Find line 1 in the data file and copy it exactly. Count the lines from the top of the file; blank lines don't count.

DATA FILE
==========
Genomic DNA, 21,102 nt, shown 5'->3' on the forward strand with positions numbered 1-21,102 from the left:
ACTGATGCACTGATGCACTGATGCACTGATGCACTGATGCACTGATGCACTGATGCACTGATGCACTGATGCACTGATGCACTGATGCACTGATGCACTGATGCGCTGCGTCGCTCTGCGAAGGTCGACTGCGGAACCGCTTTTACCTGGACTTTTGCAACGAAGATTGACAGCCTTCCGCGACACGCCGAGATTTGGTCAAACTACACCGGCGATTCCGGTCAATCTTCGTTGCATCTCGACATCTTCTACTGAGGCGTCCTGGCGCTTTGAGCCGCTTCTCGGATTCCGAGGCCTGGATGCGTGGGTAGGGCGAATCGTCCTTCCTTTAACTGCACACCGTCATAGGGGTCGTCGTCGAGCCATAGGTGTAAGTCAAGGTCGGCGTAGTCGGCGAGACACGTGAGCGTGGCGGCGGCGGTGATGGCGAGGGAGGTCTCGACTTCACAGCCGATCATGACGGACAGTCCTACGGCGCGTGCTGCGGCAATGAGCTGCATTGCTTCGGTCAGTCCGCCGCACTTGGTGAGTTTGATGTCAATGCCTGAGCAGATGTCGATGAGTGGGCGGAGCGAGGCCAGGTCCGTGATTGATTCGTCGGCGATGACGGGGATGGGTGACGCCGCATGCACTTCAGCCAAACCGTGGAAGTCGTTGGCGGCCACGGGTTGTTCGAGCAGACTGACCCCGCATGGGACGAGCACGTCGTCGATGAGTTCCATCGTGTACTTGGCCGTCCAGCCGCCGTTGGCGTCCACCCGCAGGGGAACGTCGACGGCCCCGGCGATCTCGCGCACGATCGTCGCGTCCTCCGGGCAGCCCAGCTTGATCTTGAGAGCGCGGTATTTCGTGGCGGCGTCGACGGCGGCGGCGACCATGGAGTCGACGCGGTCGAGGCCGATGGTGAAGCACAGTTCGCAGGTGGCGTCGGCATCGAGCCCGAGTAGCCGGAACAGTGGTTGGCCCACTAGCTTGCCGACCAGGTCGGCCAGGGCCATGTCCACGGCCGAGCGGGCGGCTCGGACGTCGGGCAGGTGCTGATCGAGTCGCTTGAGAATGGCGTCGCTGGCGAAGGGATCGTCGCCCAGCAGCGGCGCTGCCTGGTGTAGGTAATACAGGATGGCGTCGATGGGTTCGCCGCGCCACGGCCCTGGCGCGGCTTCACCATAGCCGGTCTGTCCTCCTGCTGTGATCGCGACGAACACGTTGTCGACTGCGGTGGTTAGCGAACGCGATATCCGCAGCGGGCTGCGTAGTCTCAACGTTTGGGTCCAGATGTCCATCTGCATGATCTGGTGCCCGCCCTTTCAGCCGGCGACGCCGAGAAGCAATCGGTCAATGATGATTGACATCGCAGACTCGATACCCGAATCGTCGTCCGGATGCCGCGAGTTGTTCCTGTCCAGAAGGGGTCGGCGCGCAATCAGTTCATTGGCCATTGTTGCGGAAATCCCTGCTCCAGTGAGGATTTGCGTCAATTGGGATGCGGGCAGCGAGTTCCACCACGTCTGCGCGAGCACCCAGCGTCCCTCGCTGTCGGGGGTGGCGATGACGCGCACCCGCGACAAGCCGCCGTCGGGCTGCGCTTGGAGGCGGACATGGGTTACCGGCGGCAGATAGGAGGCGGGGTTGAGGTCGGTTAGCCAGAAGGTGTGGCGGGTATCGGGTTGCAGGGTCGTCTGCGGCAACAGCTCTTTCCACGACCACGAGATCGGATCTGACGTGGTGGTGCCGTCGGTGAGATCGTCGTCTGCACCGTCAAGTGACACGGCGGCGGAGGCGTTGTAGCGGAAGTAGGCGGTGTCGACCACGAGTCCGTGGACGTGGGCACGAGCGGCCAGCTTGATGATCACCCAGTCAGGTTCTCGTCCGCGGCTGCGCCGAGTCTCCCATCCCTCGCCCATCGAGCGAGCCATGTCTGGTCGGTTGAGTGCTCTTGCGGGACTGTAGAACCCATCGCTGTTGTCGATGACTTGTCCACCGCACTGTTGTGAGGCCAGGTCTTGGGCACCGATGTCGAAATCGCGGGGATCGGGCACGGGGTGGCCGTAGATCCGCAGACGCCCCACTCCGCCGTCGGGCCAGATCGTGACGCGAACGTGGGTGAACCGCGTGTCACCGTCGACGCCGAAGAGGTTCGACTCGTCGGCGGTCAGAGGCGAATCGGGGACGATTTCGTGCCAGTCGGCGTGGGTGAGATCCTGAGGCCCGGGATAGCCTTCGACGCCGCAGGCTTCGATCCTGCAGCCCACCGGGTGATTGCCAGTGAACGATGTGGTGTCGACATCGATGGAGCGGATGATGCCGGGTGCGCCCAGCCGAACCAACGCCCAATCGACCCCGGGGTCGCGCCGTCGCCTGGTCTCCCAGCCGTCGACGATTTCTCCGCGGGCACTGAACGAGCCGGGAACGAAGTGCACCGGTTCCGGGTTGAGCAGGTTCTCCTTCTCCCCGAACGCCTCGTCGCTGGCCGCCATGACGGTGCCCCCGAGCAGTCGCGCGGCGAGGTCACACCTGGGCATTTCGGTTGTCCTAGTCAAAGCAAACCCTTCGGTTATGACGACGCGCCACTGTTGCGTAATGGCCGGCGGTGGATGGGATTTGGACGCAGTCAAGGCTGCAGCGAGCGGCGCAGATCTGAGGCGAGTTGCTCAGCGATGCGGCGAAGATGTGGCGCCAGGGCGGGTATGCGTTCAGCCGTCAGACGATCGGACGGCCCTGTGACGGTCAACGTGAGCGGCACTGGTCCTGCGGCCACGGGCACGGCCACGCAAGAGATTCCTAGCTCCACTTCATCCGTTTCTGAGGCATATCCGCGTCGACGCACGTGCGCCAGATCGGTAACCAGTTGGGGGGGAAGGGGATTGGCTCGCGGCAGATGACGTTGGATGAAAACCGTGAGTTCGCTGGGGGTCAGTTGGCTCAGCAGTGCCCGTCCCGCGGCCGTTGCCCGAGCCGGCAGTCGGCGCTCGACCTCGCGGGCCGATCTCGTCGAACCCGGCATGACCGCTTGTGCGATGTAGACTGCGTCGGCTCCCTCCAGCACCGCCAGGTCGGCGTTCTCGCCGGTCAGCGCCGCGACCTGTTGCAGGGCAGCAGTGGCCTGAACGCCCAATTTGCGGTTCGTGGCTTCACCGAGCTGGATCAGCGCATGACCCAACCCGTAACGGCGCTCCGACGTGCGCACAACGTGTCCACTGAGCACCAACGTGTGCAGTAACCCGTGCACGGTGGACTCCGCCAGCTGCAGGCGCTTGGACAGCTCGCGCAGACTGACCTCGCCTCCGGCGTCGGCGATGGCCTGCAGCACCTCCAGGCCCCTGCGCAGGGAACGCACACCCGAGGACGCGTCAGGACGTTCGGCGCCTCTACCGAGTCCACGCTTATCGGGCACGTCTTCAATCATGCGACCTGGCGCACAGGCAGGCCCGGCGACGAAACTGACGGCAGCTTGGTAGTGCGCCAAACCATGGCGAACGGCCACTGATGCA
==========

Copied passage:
Genomic DNA, 21,102 nt, shown 5'->3' on the forward strand with positions numbered 1-21,102 from the left: